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WTO Members Debate Extending Tariff-Free Treatment for Digital Trade

Published: 2.28.2024

The 13th WTO Ministerial Conference in Abu Dhabi has placed a crucial focus on extending tariff-free treatment for digital trade. Concerns have surfaced among certain member nations regarding the current framework's impact on their policy and revenue streams.

Several WTO members remain cautious about further extending or establishing a permanent moratorium, citing apprehensions over potential foregone customs revenues. These concerns have risen due to the exponential growth of the digital economy and trade.

Global digital trade surged from less than US$1 trillion to almost US$5 trillion between 1995 and 2018 and was predominantly facilitated through electronic means.

Beyond mere revenue implications, the discussion extends to the broader costs associated with imposing customs duties. These include the burden imposed on consumers in importing nations, particularly affecting small-scale producers reliant on digital transmissions.

For example, in businesses like 3D printing and cloud computing, leaders from these nations contend that the existing moratorium has leveled the playing field, eroding the traditional advantage held by developing countries. Noting that their tariff rates for physical goods tend to exceed those of developed counterparts.

Furthermore, there's a concern for the growth potential of digital products and service providers, predominantly situated in developing economies. The adverse impact on employment is also a focal point, with digitally enabled services exhibiting robust growth rates in low-income countries compared to traditional sectors like manufacturing and agriculture.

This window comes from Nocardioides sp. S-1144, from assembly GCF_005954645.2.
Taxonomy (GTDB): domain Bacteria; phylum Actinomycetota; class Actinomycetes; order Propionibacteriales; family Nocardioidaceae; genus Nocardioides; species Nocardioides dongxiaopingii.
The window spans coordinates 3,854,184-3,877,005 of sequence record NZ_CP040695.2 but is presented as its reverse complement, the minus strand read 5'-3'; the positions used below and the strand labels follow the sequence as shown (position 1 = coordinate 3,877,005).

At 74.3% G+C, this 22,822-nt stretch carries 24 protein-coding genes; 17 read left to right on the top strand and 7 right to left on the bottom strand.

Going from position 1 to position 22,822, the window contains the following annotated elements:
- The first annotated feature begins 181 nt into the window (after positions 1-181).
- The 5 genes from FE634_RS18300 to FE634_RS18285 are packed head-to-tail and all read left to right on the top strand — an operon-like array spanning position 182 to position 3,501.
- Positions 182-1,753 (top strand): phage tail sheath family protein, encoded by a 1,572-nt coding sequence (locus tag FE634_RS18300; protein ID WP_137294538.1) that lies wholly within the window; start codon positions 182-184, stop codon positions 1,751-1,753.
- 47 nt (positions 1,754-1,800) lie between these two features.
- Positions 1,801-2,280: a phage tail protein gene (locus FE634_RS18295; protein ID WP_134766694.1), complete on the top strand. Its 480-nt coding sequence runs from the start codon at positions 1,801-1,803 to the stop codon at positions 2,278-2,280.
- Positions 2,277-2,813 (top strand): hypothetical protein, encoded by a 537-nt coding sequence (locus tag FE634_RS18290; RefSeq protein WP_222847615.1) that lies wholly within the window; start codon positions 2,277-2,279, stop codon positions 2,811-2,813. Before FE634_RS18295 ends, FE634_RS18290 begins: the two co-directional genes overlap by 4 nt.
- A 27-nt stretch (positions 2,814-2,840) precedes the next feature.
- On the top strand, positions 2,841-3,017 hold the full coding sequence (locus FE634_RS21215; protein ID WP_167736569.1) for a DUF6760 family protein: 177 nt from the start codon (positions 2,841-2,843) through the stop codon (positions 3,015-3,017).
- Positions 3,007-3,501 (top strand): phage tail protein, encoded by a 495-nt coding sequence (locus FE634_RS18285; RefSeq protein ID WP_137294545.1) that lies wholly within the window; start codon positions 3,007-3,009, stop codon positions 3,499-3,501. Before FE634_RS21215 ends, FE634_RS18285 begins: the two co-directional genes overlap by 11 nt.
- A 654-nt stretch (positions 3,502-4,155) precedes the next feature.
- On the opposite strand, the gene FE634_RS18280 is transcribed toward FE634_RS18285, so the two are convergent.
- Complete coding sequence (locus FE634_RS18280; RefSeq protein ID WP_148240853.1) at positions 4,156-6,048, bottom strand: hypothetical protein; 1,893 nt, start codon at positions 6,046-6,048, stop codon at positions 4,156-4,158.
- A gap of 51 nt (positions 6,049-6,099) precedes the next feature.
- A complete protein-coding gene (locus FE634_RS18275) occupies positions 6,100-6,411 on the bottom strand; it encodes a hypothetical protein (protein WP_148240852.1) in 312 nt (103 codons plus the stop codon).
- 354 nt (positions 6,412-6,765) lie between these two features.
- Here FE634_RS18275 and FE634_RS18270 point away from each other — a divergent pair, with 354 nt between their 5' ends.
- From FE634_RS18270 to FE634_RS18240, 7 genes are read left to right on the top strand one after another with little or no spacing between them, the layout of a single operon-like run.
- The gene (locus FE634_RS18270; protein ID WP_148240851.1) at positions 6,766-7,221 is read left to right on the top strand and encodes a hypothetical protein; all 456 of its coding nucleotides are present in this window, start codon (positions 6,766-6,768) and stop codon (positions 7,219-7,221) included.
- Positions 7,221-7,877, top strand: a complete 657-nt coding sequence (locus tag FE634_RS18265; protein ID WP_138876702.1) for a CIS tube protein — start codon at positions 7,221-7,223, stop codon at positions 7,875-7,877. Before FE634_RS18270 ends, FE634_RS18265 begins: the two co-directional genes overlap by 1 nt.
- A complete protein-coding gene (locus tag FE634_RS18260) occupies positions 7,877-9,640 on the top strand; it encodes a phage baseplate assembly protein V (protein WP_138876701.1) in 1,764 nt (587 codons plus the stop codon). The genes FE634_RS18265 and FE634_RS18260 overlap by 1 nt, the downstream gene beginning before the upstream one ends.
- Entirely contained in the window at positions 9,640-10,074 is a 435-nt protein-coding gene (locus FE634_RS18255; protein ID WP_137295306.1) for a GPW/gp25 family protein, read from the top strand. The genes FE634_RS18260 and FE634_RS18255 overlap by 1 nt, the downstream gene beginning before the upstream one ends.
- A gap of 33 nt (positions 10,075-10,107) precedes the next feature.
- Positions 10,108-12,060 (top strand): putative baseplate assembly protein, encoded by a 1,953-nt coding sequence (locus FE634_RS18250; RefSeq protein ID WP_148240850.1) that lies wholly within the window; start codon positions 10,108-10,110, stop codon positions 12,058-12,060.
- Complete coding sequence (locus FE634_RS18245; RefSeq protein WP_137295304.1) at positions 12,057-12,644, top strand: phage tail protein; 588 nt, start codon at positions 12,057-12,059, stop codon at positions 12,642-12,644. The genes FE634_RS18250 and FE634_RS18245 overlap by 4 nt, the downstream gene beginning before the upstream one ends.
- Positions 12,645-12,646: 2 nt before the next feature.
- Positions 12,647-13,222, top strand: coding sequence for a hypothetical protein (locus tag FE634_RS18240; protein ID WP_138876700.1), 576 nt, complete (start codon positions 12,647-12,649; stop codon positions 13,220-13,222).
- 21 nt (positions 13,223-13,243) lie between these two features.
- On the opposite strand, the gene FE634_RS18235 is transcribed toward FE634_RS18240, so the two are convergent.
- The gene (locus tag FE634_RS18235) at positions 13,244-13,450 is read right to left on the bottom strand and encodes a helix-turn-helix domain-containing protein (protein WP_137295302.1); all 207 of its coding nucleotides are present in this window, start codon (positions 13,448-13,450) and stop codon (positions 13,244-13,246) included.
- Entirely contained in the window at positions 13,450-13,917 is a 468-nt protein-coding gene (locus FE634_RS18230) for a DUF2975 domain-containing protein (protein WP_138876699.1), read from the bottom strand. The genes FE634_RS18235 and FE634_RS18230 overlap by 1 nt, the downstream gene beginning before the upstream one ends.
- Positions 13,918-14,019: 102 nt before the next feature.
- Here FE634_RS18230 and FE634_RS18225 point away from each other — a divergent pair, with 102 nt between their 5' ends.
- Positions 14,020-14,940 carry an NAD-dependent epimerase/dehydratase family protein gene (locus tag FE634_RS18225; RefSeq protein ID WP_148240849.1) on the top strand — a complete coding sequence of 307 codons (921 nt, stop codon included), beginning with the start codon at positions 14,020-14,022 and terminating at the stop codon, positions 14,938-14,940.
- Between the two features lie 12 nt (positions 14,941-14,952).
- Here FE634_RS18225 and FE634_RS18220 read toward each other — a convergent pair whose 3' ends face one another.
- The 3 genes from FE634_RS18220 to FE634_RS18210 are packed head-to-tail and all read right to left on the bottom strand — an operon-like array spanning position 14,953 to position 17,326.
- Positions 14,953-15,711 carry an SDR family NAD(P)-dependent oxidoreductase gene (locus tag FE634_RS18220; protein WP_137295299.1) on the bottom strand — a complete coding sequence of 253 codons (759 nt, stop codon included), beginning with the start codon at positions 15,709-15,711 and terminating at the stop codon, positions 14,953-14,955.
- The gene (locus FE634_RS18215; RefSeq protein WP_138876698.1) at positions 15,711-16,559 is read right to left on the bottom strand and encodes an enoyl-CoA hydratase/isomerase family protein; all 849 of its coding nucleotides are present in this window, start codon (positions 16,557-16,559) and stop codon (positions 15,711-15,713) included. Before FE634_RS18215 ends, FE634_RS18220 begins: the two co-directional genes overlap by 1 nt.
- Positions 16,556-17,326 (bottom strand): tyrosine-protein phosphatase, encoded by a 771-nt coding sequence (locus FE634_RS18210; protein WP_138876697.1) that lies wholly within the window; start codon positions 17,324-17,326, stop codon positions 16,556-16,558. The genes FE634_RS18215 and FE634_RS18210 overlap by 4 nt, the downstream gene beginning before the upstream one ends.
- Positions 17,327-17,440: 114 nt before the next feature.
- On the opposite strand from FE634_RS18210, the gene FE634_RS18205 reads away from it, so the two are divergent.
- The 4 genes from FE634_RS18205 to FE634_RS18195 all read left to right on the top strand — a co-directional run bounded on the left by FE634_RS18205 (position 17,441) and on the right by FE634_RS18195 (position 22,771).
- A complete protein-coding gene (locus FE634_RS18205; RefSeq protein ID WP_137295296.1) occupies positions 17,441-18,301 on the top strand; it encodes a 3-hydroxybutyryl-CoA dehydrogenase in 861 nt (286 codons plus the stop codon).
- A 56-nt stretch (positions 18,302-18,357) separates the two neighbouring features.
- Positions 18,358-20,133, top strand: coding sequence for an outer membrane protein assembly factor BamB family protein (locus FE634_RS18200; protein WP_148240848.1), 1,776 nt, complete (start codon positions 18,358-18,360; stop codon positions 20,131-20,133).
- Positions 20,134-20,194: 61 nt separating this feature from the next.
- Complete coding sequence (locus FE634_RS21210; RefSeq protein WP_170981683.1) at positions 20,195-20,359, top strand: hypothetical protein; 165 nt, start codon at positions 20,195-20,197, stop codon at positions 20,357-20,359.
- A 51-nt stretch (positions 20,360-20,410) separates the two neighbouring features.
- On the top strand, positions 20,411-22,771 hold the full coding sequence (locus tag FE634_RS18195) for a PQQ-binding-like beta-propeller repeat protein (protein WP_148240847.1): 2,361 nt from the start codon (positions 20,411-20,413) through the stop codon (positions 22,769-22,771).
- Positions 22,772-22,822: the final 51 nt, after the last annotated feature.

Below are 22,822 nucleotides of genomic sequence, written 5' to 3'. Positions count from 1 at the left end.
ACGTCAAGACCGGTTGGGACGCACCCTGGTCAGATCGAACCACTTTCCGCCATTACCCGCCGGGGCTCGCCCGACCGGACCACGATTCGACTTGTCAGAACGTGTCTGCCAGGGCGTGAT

Supported advocate for extending the moratorium, citing the significant value of global trade in digitally delivered services, which reached $3.82 trillion in 2022, comprising 54% of total global services trade and 12% of total goods and services trade combined, with an average annual growth rate of 8.1%, outpacing goods and other services.

Studies from the Organization for Economic Cooperation and Development (OECD) suggest that introducing digital tariffs would likely slow down digital trade flows, offsetting any gains from new customs revenue.

While the WTO Agreements cover all types of trade, the only multilateral rule specific to digital trade is the WTO moratorium on digital tariffs, which contributes to lower policy uncertainty and facilitates investment and trade.

Despite limited studies on the potential economic impact of the WTO moratorium, the broader question remains whether it facilitates or hinders efficient policy design on digital trade.

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